The Long beach School District will hold a facilities utilization forum on proposed options for repurposing the elementary schools at the Long Beach High School, 322 Lagoon Dr. W, Lido Beach, at 7:30 p.m. Tuesday, when parents are expected to submit a petition that effectively calls for keeping East School open for students.
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The idea behind the forum, which was postponed last week due to a snowstorm and will replace a scheduled Board of Education work session, is to make it a community-based meeting instead of a school-based meeting, in order to hear more varied voices on the proposed options, board President Patrick Gallagher told the Long Beach Herald. Gallagher said:
“I’m hoping that the larger community comes out and speaks their mind and expresses their opinion.”
The proposed options were presented at three prior board meetings in November, December and earlier this month. While two of the five options call for repurposing East School as an administrative building, two others would restructure the elementary school grades. One option would keep the status quo but place administration at Lindell School.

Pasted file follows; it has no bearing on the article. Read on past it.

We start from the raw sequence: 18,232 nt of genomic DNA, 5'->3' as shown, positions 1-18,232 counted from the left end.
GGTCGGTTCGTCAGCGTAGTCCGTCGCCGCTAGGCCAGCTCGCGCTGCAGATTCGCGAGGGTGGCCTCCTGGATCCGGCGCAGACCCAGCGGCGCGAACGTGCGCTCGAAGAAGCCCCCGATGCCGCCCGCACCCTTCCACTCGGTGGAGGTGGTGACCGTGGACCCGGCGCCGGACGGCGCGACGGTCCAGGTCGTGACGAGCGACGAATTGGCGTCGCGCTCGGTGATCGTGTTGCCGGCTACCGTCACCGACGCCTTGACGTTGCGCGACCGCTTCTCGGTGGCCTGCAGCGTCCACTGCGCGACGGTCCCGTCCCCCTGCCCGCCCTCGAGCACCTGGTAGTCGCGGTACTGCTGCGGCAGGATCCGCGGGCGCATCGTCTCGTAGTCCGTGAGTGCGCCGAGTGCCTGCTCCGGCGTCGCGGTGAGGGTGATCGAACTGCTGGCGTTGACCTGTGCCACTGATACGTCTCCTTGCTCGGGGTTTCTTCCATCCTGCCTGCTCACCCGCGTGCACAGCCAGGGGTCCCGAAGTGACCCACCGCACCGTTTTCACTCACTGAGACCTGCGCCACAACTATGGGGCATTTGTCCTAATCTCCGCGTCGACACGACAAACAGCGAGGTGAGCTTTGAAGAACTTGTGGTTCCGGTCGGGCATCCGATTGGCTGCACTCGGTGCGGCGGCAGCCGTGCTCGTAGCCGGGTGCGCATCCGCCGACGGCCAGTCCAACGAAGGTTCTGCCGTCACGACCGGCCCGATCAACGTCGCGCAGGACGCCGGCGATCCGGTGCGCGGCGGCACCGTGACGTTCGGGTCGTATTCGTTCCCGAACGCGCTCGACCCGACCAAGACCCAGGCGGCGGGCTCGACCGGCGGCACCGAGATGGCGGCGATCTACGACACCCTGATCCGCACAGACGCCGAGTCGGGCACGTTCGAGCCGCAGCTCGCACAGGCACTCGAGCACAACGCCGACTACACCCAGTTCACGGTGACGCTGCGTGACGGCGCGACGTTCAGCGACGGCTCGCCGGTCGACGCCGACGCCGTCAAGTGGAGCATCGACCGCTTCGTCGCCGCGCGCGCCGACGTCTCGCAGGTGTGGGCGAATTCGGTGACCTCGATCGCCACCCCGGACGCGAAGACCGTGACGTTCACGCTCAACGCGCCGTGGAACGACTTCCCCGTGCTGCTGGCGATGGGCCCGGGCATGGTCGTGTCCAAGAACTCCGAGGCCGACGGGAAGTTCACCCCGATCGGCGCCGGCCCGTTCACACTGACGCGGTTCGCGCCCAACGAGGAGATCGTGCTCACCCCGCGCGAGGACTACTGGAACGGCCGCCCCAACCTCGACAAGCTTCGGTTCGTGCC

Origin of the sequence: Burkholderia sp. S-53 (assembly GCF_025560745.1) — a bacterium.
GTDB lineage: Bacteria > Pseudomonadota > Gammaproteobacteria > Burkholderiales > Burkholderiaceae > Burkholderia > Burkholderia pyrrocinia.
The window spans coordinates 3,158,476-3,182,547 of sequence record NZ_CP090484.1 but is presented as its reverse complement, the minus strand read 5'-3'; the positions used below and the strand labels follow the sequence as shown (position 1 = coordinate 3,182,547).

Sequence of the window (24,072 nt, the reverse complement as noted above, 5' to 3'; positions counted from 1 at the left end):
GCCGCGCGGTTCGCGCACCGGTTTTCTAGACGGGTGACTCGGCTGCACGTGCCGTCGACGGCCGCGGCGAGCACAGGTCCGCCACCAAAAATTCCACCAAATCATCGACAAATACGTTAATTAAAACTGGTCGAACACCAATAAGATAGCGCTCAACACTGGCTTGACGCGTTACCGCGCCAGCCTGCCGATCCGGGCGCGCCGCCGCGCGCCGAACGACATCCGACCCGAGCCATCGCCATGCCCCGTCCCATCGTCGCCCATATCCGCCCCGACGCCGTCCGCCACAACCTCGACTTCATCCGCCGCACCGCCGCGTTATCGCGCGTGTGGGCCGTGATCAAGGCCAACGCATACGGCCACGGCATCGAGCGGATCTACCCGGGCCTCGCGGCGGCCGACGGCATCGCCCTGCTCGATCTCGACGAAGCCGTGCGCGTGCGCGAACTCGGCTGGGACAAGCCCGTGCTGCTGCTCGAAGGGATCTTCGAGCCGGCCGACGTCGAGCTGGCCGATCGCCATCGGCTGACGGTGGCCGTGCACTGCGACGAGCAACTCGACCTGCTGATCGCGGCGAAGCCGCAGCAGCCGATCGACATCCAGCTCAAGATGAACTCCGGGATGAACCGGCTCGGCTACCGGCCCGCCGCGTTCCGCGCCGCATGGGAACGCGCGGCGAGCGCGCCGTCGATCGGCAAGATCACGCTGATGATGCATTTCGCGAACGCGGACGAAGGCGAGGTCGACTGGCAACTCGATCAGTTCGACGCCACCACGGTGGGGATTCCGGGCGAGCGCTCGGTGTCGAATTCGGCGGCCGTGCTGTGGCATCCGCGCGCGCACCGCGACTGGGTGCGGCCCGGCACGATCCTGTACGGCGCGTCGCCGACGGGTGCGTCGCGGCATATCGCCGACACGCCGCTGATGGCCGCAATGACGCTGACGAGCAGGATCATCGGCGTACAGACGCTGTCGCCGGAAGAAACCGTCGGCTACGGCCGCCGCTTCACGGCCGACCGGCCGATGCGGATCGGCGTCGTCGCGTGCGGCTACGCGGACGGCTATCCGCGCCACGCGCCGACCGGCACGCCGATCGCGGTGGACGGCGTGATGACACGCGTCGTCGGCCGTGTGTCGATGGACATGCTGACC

The district contends that the options are designed to make more efficient use of the district’s school buildings. At the last meeting, Superintendent David Weiss presented the financial data associated with the options, which are estimated to initially save the district about $1.6 million on a projected $123 million budget.
At Tuesday’s meeting, the school district is expected to receive a petition signed by more than 500 residents asking the school board to vote for keeping the status quo in an effort to keep East School open for classes. The petition reads:
“The proposed school changes will result in a savings of less than one percent of the more than $123 million school budget. Our children and community are worth more than one percent!”
The East School parent who circulated the petition, Sabrina Lomonte, told the Herald that while parents are likely to reiterate concerns voiced at prior meetings, they are likely to raise new issues at Tuesday’s forum, including zoning and construction and the new Superblock proposal to build two buildings with more than 500 apartments, which would bring more tax revenue and children to the district.